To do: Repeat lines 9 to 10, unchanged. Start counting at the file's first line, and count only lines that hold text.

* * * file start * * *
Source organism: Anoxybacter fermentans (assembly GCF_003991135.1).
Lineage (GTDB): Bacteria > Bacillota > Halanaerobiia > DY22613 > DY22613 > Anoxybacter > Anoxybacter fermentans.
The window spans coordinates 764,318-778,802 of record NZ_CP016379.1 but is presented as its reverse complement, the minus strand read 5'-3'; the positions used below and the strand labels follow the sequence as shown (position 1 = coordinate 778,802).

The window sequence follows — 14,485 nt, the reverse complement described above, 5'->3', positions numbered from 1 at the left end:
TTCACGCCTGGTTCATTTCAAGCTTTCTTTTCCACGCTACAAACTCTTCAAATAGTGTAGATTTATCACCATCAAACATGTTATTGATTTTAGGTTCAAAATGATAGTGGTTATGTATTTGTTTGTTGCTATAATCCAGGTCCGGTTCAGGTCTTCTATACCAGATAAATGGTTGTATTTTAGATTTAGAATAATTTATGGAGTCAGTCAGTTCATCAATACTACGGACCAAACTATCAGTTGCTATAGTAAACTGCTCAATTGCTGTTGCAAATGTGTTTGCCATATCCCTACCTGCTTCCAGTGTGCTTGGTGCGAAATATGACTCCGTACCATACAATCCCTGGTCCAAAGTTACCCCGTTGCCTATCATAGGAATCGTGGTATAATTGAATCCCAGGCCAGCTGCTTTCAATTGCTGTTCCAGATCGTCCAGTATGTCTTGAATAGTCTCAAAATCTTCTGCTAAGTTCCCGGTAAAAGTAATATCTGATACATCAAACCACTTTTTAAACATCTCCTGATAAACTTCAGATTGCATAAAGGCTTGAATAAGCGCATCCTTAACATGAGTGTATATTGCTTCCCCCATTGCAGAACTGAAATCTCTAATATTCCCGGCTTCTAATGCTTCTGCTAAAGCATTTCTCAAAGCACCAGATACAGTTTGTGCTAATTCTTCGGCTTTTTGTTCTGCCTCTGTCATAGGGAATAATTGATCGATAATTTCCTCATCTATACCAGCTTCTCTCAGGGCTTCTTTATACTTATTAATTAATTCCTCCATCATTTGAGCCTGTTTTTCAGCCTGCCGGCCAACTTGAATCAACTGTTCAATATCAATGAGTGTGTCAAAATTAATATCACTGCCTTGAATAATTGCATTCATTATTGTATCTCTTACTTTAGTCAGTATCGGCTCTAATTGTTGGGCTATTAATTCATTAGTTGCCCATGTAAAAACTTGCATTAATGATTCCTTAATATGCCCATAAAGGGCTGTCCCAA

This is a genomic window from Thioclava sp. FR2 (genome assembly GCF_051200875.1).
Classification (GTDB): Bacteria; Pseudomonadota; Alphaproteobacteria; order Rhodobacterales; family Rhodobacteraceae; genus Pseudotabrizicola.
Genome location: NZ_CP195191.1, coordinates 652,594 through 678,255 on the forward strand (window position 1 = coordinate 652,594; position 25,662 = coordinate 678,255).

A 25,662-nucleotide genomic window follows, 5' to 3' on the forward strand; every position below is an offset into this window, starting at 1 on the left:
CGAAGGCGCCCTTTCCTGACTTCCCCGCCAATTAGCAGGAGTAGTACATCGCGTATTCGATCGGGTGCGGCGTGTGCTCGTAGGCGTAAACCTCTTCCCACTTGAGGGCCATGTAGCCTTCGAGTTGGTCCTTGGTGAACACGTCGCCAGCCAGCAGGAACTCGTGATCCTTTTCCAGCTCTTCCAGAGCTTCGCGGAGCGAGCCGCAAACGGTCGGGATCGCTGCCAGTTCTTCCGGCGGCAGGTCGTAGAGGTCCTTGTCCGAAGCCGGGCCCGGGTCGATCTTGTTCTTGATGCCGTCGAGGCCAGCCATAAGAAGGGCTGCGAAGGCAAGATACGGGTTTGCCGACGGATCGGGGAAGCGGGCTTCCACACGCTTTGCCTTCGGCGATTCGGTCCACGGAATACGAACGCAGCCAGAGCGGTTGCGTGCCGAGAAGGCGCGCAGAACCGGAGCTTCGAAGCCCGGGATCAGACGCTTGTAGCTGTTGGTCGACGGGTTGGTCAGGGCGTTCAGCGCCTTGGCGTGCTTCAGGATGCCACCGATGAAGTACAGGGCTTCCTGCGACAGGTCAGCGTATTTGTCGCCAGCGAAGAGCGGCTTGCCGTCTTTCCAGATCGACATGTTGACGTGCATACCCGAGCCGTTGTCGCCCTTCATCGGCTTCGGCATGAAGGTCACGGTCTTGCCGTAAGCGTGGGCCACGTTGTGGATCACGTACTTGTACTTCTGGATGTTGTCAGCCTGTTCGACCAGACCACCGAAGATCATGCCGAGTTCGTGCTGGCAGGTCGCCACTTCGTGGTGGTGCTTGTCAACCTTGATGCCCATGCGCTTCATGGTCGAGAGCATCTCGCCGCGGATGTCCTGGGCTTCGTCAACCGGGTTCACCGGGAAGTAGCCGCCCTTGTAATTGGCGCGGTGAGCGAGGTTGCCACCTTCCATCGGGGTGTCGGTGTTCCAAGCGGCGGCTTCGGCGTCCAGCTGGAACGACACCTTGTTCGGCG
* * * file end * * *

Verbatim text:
A 25,662-nucleotide genomic window follows, 5' to 3' on the forward strand; every position below is an offset into this window, starting at 1 on the left:
CGAAGGCGCCCTTTCCTGACTTCCCCGCCAATTAGCAGGAGTAGTACATCGCGTATTCGATCGGGTGCGGCGTGTGCTCGTAGGCGTAAACCTCTTCCCACTTGAGGGCCATGTAGCCTTCGAGTTGGTCCTTGGTGAACACGTCGCCAGCCAGCAGGAACTCGTGATCCTTTTCCAGCTCTTCCAGAGCTTCGCGGAGCGAGCCGCAAACGGTCGGGATCGCTGCCAGTTCTTCCGGCGGCAGGTCGTAGAGGTCCTTGTCCGAAGCCGGGCCCGGGTCGATCTTGTTCTTGATGCCGTCGAGGCCAGCCATAAGAAGGGCTGCGAAGGCAAGATACGGGTTTGCCGACGGATCGGGGAAGCGGGCTTCCACACGCTTTGCCTTCGGCGATTCGGTCCACGGAATACGAACGCAGCCAGAGCGGTTGCGTGCCGAGAAGGCGCGCAGAACCGGAGCTTCGAAGCCCGGGATCAGACGCTTGTAGCTGTTGGTCGACGGGTTGGTCAGGGCGTTCAGCGCCTTGGCGTGCTTCAGGATGCCACCGATGAAGTACAGGGCTTCCTGCGACAGGTCAGCGTATTTGTCGCCAGCGAAGAGCGGCTTGCCGTCTTTCCAGATCGACATGTTGACGTGCATACCCGAGCCGTTGTCGCCCTTCATCGGCTTCGGCATGAAGGTCACGGTCTTGCCGTAAGCGTGGGCCACGTTGTGGATCACGTACTTGTACTTCTGGATGTTGTCAGCCTGTTCGACCAGACCACCGAAGATCATGCCGAGTTCGTGCTGGCAGGTCGCCACTTCGTGGTGGTGCTTGTCAACCTTGATGCCCATGCGCTTCATGGTCGAGAGCATCTCGCCGCGGATGTCCTGGGCTTCGTCAACCGGGTTCACCGGGAAGTAGCCGCCCTTGTAATTGGCGCGGTGAGCGAGGTTGCCACCTTCCATCGGGGTGTCGGTGTTCCAAGCGGCGGCTTCGGCGTCCAGCTGGAACGACACCTTGTTCGGCG